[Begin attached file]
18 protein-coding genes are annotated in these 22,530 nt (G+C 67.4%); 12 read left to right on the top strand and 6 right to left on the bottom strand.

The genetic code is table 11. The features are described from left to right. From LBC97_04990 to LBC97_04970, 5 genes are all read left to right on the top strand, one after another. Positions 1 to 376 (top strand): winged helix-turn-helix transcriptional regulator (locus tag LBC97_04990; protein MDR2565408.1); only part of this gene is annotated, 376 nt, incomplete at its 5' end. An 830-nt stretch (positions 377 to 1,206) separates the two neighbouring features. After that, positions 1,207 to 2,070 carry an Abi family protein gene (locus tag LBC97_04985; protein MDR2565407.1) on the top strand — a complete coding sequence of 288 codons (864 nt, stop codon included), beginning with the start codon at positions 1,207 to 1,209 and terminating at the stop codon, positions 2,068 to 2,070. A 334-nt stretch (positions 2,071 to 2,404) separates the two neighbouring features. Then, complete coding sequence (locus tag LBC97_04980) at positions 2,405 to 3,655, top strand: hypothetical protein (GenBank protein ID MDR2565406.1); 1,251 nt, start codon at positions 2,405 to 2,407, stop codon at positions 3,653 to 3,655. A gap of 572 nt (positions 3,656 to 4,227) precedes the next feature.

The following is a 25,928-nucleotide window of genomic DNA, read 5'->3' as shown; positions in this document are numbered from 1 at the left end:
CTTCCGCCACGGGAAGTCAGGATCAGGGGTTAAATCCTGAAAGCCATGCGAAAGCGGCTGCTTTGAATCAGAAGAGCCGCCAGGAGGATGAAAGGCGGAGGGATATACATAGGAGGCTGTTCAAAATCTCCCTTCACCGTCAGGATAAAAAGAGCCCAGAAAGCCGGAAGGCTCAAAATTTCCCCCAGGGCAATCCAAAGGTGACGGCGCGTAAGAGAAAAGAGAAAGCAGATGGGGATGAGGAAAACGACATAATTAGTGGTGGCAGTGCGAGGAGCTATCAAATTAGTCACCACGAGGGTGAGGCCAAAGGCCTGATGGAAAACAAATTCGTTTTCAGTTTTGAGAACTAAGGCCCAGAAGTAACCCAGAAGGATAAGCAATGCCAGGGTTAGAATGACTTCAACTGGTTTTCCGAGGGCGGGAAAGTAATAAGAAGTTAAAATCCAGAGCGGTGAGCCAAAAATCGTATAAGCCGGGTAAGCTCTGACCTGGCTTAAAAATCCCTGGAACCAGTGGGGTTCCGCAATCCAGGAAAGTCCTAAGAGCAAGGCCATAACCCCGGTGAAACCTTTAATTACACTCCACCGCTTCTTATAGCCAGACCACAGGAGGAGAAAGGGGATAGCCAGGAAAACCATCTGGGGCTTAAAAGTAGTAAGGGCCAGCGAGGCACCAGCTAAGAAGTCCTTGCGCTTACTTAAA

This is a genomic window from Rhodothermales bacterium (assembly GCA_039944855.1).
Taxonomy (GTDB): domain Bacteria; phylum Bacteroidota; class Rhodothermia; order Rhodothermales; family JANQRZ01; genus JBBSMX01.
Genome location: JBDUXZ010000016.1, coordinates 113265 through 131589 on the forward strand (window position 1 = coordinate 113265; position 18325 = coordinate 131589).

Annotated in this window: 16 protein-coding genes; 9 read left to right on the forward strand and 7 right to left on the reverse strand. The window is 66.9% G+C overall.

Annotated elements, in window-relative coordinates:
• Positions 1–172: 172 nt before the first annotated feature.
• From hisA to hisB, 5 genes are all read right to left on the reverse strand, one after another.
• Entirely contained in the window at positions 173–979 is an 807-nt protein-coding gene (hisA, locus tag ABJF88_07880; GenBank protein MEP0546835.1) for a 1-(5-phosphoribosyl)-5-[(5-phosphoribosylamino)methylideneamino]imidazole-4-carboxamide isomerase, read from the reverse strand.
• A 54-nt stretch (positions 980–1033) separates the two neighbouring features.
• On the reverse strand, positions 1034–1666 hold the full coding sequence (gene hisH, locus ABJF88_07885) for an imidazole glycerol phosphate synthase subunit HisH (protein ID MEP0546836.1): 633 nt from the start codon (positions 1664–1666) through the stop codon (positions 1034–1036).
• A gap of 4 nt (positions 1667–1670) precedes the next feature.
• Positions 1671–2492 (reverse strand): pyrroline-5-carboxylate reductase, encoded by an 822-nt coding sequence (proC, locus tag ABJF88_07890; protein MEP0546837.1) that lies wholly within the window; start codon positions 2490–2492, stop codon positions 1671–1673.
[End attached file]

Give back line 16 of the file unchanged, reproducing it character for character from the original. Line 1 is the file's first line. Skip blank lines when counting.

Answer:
• Positions 1671–2492 (reverse strand): pyrroline-5-carboxylate reductase, encoded by an 822-nt coding sequence (proC, locus tag ABJF88_07890; protein MEP0546837.1) that lies wholly within the window; start codon positions 2490–2492, stop codon positions 1671–1673.